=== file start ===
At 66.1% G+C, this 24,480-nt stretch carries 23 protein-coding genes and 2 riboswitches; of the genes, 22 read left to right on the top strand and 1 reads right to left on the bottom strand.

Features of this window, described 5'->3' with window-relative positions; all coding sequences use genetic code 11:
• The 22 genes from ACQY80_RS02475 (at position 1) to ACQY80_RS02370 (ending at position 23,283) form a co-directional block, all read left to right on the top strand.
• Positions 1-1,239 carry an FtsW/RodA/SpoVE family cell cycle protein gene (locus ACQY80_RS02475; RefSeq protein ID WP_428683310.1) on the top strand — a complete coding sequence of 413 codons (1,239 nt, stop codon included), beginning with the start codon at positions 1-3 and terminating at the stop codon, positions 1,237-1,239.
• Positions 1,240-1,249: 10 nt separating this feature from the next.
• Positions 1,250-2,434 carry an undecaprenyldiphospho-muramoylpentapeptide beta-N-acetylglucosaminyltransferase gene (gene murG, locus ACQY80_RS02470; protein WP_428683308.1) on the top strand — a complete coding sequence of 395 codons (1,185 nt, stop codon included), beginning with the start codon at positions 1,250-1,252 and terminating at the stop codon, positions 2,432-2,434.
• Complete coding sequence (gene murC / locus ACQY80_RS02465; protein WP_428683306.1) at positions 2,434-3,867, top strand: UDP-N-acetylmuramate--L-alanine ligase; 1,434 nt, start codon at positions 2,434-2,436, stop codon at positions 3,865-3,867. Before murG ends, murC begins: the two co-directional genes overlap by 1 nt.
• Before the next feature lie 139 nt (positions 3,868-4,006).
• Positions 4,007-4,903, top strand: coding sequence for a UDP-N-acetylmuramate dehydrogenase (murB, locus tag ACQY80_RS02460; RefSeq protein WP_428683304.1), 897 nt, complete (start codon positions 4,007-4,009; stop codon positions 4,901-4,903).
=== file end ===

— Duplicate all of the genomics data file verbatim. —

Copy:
At 66.1% G+C, this 24,480-nt stretch carries 23 protein-coding genes and 2 riboswitches; of the genes, 22 read left to right on the top strand and 1 reads right to left on the bottom strand.

Features of this window, described 5'->3' with window-relative positions; all coding sequences use genetic code 11:
• The 22 genes from ACQY80_RS02475 (at position 1) to ACQY80_RS02370 (ending at position 23,283) form a co-directional block, all read left to right on the top strand.
• Positions 1-1,239 carry an FtsW/RodA/SpoVE family cell cycle protein gene (locus ACQY80_RS02475; RefSeq protein ID WP_428683310.1) on the top strand — a complete coding sequence of 413 codons (1,239 nt, stop codon included), beginning with the start codon at positions 1-3 and terminating at the stop codon, positions 1,237-1,239.
• Positions 1,240-1,249: 10 nt separating this feature from the next.
• Positions 1,250-2,434 carry an undecaprenyldiphospho-muramoylpentapeptide beta-N-acetylglucosaminyltransferase gene (gene murG, locus ACQY80_RS02470; protein WP_428683308.1) on the top strand — a complete coding sequence of 395 codons (1,185 nt, stop codon included), beginning with the start codon at positions 1,250-1,252 and terminating at the stop codon, positions 2,432-2,434.
• Complete coding sequence (gene murC / locus ACQY80_RS02465; protein WP_428683306.1) at positions 2,434-3,867, top strand: UDP-N-acetylmuramate--L-alanine ligase; 1,434 nt, start codon at positions 2,434-2,436, stop codon at positions 3,865-3,867. Before murG ends, murC begins: the two co-directional genes overlap by 1 nt.
• Before the next feature lie 139 nt (positions 3,868-4,006).
• Positions 4,007-4,903, top strand: coding sequence for a UDP-N-acetylmuramate dehydrogenase (murB, locus tag ACQY80_RS02460; RefSeq protein WP_428683304.1), 897 nt, complete (start codon positions 4,007-4,009; stop codon positions 4,901-4,903).